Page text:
The Miró Foundation began the year with artist Antoni Llena selecting 150 Miró drawings for display in an exhibition that will run until June 7, continuing with militant feminism in ’No em sents’ (You Don’t Hear Me), which between March 20 and September 29 features the work of Indian artist Nalini Malani, who won the 2019 Joan Miró Prize. The foundation’s year will come to a close in the autumn with an exhibition on sculpture curated by sculptor David Bestué, with work from the likes of Eva Hesse, Constantin Brancusi and Susana Solano.
South African William Kentridge will be the focus at Barcelona’s centre of contemporary culture, the CCCB, from June 10 until November 22, while ’Mart: el mirall vermell’ (Mars. The Red Mirror) looks at the Red Planet from different approaches and disciplines to reflect on humanity’s future from November 24 to April 25.
La Pedrera hosts the work of two key figures: New York photographer William Klein, who was a pioneer of street photography, from March 6 to July 5, and Valencian sculptor Andreu Alfaro, who died in 2012.
Klein will not be only the photographer on show this year, as photography continues to gain ever more ground, and especially this year as the Mapfre Foundation in June begins its new phase as a centre exclusively dedicated to photography in its building in the towers on Barcelona’s seafront. However, before that, and until May 17 in its current HQ, the modernist Casa Garriga Nogués, we can find an exhibition of photography by Carlos Pérez Siquier, winner of the National Photography Prize in 2003. The new site will open with two simultaneous exhibitions: on Bill Brandt, one of the fathers of modern photography, and on Paul Strand, another major reference point in the history of the discipline. Following them on October 22 will be a retrospective of Garry Winogrand, who revolutionised documentary photography, and a display from MNAC’s archive.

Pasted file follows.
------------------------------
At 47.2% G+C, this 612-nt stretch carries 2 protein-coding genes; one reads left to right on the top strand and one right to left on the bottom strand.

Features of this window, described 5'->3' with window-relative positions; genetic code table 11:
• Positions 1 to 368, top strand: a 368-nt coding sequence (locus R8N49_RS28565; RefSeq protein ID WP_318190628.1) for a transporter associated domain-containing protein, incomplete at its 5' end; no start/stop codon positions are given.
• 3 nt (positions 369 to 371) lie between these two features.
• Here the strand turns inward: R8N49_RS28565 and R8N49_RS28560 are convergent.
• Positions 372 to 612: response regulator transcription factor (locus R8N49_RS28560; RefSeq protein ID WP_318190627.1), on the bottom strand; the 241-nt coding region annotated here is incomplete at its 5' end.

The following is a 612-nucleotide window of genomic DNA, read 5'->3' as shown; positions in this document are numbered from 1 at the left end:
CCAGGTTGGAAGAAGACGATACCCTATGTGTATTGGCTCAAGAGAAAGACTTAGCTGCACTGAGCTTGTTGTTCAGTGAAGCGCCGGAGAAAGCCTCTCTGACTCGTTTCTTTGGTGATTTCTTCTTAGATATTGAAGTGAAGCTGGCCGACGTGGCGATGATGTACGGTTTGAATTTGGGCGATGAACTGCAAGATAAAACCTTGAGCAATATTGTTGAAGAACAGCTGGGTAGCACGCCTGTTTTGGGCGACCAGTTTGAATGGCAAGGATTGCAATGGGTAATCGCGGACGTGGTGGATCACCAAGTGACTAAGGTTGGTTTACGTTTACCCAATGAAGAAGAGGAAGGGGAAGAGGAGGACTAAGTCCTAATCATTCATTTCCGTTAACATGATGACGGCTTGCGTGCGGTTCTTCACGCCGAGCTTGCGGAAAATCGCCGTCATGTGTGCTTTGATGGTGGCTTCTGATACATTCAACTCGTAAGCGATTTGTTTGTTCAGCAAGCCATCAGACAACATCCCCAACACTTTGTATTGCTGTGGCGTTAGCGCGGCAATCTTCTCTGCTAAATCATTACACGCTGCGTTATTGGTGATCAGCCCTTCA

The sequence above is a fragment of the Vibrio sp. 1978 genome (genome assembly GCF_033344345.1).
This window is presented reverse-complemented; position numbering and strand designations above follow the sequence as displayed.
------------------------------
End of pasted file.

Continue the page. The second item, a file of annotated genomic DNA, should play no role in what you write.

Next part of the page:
More photography is to be found at the Foto Colectania Foundation, which between March 12 and June 21 will show off the work of Japanese photographer Daido Moriyama, winner of the Hasselblad Award, photography’s Nobel Prize.
The Virreina Centre of the Image has yet more photography in a season that kicks off on March 14 with an exhibition on American writer Susan Sontag’s book On Photography, which runs until May 17. From March to September it is the turn of lesbian film pioneer Barbara Hammer, with the exhibition ’Sisters!’, while ’Les filles de la vergonya’ (The Daughters of Shame) begins in May, an investigation into sexual dissidence in Spain’s former colonies. Manolo Laguillo, a leading figure in Spanish documentary photography, has an exhibition between June and October, with the talent of Catalan photographer Tanit Plana on display between September and October. Exhibitions on filmmaker Pedro Costa and painter Hélios Gómez (both October to January) bring to an end what is an anniversary year for the centre, which is celebrating 40 years of showcasing contemporary art.
The Tàpies Foundation is also celebrating its 30th anniversary this year, and is planning a big exhibition of its founder’s work for the summer. However, before that comes ’Antoni Tàpies. L’àcid és el meu ganivet’ (Antoni Tàpies. Acid is My Knife), which focuses on the artist’s experiments in the field of printmaking and will be running until May 24.